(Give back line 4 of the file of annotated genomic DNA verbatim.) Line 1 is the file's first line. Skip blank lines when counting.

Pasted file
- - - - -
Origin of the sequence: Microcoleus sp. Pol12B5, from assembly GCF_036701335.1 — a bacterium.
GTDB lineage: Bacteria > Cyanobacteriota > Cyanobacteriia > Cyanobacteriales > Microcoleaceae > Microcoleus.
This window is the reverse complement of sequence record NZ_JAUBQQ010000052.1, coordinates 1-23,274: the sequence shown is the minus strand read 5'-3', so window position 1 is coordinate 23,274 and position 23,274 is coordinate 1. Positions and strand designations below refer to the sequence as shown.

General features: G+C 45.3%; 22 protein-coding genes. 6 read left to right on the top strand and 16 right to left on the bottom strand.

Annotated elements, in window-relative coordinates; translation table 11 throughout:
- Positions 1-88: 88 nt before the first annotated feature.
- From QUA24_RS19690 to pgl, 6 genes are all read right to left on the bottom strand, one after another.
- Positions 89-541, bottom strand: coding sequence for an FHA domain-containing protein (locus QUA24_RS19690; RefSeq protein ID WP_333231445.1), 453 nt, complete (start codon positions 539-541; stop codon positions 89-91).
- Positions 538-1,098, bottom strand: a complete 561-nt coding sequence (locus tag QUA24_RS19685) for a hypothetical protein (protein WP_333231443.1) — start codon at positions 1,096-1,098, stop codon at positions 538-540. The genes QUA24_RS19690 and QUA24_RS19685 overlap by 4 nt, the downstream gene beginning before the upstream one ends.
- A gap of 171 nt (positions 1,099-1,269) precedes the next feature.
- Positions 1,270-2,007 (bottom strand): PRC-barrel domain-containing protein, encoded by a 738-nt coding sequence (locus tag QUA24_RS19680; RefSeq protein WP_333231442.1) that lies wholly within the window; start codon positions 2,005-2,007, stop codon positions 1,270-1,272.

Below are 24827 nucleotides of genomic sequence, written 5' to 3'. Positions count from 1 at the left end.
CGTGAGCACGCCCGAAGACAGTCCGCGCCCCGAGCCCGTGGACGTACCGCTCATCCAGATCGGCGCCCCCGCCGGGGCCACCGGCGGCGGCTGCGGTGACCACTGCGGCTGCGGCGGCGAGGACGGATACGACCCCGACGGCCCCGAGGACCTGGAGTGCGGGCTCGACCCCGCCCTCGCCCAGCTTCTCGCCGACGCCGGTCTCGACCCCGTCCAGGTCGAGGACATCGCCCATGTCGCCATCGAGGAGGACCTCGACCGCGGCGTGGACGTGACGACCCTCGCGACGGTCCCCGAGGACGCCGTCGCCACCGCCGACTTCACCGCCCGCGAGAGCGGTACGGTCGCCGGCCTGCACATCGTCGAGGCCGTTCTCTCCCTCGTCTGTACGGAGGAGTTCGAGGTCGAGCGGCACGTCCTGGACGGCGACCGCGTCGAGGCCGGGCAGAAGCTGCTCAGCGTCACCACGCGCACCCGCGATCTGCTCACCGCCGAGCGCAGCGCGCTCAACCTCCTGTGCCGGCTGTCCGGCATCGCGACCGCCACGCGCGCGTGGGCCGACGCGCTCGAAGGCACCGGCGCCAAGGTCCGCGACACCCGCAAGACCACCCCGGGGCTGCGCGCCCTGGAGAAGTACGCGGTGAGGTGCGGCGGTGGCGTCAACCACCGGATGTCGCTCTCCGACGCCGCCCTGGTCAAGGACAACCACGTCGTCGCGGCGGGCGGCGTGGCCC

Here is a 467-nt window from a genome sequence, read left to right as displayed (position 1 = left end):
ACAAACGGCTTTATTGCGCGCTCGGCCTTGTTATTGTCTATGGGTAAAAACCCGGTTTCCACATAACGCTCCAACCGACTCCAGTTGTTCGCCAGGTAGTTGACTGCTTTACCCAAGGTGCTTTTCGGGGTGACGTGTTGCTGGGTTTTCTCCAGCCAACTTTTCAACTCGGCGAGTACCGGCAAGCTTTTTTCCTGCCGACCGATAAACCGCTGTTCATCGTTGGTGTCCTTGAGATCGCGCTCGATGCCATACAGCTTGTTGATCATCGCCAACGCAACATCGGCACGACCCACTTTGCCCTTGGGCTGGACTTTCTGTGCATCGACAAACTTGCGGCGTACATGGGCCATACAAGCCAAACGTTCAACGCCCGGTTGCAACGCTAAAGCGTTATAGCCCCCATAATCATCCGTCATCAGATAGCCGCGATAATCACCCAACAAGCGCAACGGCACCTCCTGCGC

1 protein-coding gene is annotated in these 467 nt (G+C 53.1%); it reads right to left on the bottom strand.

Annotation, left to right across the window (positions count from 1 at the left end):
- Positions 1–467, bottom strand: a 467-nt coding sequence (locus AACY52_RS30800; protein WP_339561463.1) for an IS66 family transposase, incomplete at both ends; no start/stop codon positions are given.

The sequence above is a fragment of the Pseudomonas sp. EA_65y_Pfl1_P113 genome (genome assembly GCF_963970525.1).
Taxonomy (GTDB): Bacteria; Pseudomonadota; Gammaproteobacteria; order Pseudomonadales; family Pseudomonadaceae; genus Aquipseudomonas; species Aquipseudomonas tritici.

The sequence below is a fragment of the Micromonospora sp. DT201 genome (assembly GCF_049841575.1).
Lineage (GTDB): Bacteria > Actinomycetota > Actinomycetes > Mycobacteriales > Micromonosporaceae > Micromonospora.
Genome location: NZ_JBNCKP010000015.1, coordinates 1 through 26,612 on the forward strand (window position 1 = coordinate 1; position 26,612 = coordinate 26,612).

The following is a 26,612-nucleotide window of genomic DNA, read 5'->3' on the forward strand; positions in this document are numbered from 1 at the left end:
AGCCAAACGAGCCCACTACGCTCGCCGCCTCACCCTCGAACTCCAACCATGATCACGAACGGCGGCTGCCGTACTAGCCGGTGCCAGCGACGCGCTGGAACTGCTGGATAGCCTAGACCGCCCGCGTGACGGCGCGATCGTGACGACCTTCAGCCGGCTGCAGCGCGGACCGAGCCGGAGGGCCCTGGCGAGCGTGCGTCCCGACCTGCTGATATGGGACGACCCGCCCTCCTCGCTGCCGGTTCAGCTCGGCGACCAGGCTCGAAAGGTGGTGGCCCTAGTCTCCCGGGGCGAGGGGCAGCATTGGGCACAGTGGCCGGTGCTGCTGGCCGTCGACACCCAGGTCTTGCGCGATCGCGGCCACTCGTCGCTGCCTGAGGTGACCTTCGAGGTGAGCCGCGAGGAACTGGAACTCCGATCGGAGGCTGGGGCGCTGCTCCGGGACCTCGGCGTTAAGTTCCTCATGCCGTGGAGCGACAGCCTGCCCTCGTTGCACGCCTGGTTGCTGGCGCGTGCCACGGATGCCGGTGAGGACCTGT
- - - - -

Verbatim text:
General features: G+C 45.3%; 22 protein-coding genes. 6 read left to right on the top strand and 16 right to left on the bottom strand.